Emre Koyuncu: As you know, the daily use of unmanned aerial vehicles has become widespread and we started to see these vehicles in the airspaces. In addition to the use of drones in the military field, we now see them more in direct cities for mail delivery or entertainment purposes. They became more accessible and their areas of use began to differ. In fact, they are now available in all areas. However, there is a basic control problem; decision making problem ... We can say that the control problem is partially solved. In other words, the ability of a UAV to do some movements in the air is no longer with a pilot sitting and commanding, but by giving commands autonomously. These studies will experience a transformation from classical control methods to aggressive control methods in a short time. We have been studying this topic for a long time in this research group. These will be reflected on the civilian side as well as on the military operations. For example, on the military side, we will start seeing drone to drone wars. We also see the newly developed kamikaze drone in our country; moreover, there are studies such as drones entering a certain region, collecting information and returning. On the civil side, for example, in film industry, there are a number of aggressive operational approaches to the creation of special visuals. As a research group, we have been working on their controls for quite some time. Generally, these tools are very small and the computing loads of the processors you can carry on these small systems are very low. Therefore, you cannot write very complex algorithms and run them. Now we have started to make these complex algorithms able to run with artificial intelligence. This project is actually a reflection of this. In other words, we run artificial intelligence on these systems - on very small systems - to be able to control very aggressive levels, namely avoiding obstacles, flying in a forest area, entering and exiting a cave, entering and exiting through a glass that it sees open, etc.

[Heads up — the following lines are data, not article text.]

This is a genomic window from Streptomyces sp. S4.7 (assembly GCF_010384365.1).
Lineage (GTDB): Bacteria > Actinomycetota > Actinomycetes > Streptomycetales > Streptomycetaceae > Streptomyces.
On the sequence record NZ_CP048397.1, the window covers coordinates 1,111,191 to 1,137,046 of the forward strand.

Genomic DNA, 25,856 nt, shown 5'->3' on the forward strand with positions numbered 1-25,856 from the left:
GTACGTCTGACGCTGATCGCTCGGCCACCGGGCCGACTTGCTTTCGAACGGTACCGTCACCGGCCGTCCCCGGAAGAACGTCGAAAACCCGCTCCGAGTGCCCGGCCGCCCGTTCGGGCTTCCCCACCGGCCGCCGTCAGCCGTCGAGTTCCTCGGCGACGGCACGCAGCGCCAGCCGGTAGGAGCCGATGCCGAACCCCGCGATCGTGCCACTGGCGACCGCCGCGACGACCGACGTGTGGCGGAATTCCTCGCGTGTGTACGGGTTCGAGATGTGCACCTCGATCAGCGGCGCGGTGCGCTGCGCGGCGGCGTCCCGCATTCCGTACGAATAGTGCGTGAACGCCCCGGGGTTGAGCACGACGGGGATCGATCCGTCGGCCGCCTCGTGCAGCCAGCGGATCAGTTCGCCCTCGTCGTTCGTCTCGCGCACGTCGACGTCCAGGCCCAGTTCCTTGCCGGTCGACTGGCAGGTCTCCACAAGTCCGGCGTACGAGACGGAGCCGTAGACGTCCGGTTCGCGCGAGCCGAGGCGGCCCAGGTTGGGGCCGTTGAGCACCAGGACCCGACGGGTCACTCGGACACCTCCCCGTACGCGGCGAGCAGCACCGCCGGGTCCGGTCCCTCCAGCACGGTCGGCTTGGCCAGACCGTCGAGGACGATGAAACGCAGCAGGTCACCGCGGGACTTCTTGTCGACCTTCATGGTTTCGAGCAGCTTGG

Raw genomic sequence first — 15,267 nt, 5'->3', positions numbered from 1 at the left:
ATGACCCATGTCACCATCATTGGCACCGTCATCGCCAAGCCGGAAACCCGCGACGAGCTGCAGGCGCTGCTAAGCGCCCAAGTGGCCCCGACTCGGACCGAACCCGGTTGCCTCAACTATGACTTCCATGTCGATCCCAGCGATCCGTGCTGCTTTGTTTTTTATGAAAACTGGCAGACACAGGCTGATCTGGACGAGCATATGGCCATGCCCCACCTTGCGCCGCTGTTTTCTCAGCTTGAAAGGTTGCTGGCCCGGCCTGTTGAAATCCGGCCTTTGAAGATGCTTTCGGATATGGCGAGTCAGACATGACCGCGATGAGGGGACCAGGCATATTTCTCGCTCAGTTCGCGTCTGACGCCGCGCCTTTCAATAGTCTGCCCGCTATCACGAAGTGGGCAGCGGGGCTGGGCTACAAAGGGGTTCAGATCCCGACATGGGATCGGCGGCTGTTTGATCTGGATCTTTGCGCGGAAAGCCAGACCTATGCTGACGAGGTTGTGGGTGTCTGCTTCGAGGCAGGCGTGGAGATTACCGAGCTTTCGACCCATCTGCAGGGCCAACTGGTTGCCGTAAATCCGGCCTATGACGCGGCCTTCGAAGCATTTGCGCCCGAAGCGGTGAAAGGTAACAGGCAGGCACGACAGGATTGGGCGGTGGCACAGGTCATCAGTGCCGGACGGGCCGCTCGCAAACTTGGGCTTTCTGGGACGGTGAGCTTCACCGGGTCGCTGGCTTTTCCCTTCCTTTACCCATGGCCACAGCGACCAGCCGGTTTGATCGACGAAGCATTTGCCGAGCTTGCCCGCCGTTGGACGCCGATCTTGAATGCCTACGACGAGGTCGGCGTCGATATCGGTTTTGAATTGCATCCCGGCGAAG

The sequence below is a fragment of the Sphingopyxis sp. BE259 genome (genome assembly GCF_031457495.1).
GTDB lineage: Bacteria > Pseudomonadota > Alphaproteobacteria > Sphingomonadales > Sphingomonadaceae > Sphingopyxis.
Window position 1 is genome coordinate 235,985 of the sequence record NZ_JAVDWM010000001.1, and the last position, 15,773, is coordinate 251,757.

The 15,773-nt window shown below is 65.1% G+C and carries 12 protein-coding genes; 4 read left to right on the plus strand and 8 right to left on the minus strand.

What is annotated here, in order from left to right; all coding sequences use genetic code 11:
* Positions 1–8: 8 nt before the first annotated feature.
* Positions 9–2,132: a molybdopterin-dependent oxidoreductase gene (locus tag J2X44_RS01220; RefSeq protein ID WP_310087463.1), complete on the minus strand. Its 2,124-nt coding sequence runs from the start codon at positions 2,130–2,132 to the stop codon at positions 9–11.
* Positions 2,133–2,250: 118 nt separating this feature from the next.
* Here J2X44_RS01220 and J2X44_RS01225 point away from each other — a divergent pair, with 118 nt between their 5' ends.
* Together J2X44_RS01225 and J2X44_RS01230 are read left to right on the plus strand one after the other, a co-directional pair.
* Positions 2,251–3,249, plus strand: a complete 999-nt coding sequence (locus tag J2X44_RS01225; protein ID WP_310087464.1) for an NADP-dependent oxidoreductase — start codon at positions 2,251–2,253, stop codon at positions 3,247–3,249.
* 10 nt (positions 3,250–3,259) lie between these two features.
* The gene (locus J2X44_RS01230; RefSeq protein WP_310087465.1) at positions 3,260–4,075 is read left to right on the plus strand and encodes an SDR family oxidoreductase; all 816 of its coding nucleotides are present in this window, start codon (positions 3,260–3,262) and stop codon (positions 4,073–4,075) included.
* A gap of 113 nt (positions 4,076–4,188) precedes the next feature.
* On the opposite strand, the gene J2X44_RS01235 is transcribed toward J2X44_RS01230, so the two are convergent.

Can you explain the Unmanned Aerial Vehicle Platform you use in your project?

Omar Shaadeh: In this project, we did our test work on a quadrotor, which is basically a four-rotor platform. We did not want to use a large and high-cost platform for our tests at the first stage and apply our algorithms on it, because it would be a huge loss for us if something else happened. Therefore, we decided to use “CrazyFlie”, which is an open source, small and lightweight device developed by a Swedish company in 2016, which meets the needs of our project. We started to use the VICON System with it. We have eight VICON cameras at ITU ARC. Using the markers we added on “CrazyFlie”, we were able to determine the position of the drone with millimeter accuracy. Thus, the way we implemented our project turned into two layers. So one layer of the controller was working in "CrazyFlie" and this was the orientation determiner. This is basically the controller that controls the angles. Thanks to this controller, we can achieve the angle we want. We use position, speed and acceleration controller in the outer layer. In other words, the aggressive maneuver outputs produced were sent to "CrazyFlie" and these maneuvers were achieved very quickly.